Neuropsychology is a specialty within clinical psychology that studies brain-behavior relationships. Techniques such as MRI, CT scans, and EEG's provide us with information about the structure and physiology of the brain and nervous system. Neuropsychological assessment, however, can provide us with additional objective information about how the brain is functioning at a behavioral level. A variety of neuropsychological measures are designed to assess different types of neurocognitive functions in an effort to identify areas of strengths and weaknesses, provide diagnostic impressions, and ultimately identify appropriate intervention and treatment approaches.
A comprehensive pediatric neuropsychological evaluation typically targets the following areas of functioning:
Intellectual abilities (i.e., “IQ”)
Academic achievement (including reading, writing, and math)
Learning and memory
Social, emotional, and behavioral functioning
While the evaluation is comprehensive, it is also individualized and targeted to address each individual’s needs and concerns.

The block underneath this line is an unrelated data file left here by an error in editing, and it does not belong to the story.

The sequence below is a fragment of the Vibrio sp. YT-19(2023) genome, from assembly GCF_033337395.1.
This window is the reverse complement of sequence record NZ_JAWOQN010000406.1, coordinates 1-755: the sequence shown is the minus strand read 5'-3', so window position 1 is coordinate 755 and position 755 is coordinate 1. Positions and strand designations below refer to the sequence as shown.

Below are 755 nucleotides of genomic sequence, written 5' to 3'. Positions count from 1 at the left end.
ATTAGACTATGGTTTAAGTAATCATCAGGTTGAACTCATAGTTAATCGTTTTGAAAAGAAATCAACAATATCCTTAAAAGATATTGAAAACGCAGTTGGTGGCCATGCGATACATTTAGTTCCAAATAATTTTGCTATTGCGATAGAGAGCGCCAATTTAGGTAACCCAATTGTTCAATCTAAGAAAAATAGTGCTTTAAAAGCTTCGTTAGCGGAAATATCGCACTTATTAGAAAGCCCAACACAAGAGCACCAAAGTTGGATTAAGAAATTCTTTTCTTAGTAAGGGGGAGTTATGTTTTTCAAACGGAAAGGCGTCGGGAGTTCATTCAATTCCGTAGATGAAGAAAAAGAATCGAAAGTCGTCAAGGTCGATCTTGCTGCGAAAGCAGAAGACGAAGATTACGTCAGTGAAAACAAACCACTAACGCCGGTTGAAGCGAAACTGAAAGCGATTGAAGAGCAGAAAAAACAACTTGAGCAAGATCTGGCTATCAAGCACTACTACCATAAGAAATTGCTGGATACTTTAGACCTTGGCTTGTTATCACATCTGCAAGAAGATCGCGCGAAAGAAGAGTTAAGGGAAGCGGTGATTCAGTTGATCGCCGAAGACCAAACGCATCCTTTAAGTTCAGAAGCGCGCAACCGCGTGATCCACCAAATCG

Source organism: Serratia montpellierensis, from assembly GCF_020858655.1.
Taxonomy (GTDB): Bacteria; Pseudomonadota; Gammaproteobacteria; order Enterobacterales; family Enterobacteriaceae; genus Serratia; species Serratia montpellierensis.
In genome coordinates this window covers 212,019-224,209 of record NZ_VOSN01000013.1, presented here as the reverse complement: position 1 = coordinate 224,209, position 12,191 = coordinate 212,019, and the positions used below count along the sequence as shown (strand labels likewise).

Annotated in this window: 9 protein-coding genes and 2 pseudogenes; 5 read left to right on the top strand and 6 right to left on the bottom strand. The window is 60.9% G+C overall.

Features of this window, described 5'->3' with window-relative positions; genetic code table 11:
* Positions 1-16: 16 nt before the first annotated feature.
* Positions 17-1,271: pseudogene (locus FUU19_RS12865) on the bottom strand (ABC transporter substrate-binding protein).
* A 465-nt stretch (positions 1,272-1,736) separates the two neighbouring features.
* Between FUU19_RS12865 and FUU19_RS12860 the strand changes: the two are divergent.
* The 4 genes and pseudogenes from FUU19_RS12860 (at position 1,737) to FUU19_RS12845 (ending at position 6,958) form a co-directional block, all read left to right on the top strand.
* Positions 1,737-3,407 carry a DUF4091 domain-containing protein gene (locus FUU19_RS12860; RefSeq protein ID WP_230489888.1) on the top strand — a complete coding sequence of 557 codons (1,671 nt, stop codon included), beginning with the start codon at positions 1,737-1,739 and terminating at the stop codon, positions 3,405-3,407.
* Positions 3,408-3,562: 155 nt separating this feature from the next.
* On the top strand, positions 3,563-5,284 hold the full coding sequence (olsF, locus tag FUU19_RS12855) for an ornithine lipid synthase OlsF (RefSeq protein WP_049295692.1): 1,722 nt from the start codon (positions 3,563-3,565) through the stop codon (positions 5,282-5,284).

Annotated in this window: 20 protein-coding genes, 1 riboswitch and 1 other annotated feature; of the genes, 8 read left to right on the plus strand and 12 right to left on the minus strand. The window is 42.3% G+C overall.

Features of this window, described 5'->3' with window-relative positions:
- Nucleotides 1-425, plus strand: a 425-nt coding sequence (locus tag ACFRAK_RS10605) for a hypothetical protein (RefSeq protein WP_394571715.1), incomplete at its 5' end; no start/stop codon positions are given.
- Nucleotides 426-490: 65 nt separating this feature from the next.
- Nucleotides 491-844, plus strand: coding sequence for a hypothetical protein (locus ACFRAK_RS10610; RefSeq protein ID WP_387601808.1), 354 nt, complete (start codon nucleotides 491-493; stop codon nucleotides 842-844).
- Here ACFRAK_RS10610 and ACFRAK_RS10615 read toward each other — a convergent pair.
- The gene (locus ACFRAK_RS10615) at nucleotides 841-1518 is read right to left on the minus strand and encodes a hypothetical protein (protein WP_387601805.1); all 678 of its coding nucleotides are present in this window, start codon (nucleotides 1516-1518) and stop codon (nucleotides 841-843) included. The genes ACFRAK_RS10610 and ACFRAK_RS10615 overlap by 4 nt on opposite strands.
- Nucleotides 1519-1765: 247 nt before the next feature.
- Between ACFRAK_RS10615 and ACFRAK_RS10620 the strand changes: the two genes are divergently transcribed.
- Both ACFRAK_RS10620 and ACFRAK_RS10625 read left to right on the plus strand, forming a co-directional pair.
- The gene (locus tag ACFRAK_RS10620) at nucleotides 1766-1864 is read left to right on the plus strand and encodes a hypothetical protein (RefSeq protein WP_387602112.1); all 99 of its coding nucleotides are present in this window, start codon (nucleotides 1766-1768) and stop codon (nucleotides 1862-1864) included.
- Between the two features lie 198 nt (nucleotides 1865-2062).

A neuropsychological evaluation will provide a profile of cognitive and behavioral strengths and weaknesses. This, together with a comprehensive record review and developmental history, will help to explain why children may be struggling in school, at home, or in a social environment. Different developmental, neurological, or medical problems tend to have different profiles of cognitive strengths and weaknesses. This profile provides an understanding of which brain areas are involved and therefore differentiate between various childhood disorders. Understanding the child’s cognitive profile will aid in developing appropriate recommendations for interventions and accommodations. It will also help to tailor his/her academic instruction and relevant treatment approaches. A neuropsychological evaluation also provides a baseline of functioning from which the child’s abilities can be followed. Often children undergo follow-up evaluations to measure treatment outcome or to monitor development over time.
What is Dr. Marsh's approach to assessment?